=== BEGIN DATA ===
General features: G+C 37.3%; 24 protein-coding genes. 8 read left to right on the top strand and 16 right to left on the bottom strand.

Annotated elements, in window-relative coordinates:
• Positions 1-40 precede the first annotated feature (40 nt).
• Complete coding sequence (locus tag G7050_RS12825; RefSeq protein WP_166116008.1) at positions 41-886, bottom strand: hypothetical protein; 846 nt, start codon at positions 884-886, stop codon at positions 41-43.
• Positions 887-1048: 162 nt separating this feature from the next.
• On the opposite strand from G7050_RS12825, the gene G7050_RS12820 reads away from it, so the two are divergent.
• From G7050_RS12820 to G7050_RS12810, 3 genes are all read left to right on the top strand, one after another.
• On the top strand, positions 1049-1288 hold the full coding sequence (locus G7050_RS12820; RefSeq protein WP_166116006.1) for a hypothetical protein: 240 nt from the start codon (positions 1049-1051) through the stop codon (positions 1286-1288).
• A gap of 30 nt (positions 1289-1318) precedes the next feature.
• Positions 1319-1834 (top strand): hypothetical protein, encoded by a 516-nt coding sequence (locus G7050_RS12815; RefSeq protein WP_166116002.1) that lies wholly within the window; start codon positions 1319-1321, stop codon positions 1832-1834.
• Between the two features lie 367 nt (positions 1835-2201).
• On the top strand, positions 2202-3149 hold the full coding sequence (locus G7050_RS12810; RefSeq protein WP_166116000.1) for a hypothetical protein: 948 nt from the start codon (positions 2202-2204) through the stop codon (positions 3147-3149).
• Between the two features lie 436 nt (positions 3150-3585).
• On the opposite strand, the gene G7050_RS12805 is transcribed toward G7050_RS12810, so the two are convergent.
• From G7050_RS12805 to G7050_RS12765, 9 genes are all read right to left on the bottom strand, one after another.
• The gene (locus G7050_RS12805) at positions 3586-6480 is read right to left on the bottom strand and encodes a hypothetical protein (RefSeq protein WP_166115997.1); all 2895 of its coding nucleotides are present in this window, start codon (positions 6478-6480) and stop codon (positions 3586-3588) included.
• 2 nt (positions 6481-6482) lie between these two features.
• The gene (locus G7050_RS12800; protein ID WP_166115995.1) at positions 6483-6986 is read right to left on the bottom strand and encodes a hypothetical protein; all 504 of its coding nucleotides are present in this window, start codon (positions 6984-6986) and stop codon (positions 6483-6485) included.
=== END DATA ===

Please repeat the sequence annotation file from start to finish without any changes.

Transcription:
General features: G+C 37.3%; 24 protein-coding genes. 8 read left to right on the top strand and 16 right to left on the bottom strand.

Annotated elements, in window-relative coordinates:
• Positions 1-40 precede the first annotated feature (40 nt).
• Complete coding sequence (locus tag G7050_RS12825; RefSeq protein WP_166116008.1) at positions 41-886, bottom strand: hypothetical protein; 846 nt, start codon at positions 884-886, stop codon at positions 41-43.
• Positions 887-1048: 162 nt separating this feature from the next.
• On the opposite strand from G7050_RS12825, the gene G7050_RS12820 reads away from it, so the two are divergent.
• From G7050_RS12820 to G7050_RS12810, 3 genes are all read left to right on the top strand, one after another.
• On the top strand, positions 1049-1288 hold the full coding sequence (locus G7050_RS12820; RefSeq protein WP_166116006.1) for a hypothetical protein: 240 nt from the start codon (positions 1049-1051) through the stop codon (positions 1286-1288).
• A gap of 30 nt (positions 1289-1318) precedes the next feature.
• Positions 1319-1834 (top strand): hypothetical protein, encoded by a 516-nt coding sequence (locus G7050_RS12815; RefSeq protein WP_166116002.1) that lies wholly within the window; start codon positions 1319-1321, stop codon positions 1832-1834.
• Between the two features lie 367 nt (positions 1835-2201).
• On the top strand, positions 2202-3149 hold the full coding sequence (locus G7050_RS12810; RefSeq protein WP_166116000.1) for a hypothetical protein: 948 nt from the start codon (positions 2202-2204) through the stop codon (positions 3147-3149).
• Between the two features lie 436 nt (positions 3150-3585).
• On the opposite strand, the gene G7050_RS12805 is transcribed toward G7050_RS12810, so the two are convergent.
• From G7050_RS12805 to G7050_RS12765, 9 genes are all read right to left on the bottom strand, one after another.
• The gene (locus G7050_RS12805) at positions 3586-6480 is read right to left on the bottom strand and encodes a hypothetical protein (RefSeq protein WP_166115997.1); all 2895 of its coding nucleotides are present in this window, start codon (positions 6478-6480) and stop codon (positions 3586-3588) included.
• 2 nt (positions 6481-6482) lie between these two features.
• The gene (locus G7050_RS12800; protein ID WP_166115995.1) at positions 6483-6986 is read right to left on the bottom strand and encodes a hypothetical protein; all 504 of its coding nucleotides are present in this window, start codon (positions 6984-6986) and stop codon (positions 6483-6485) included.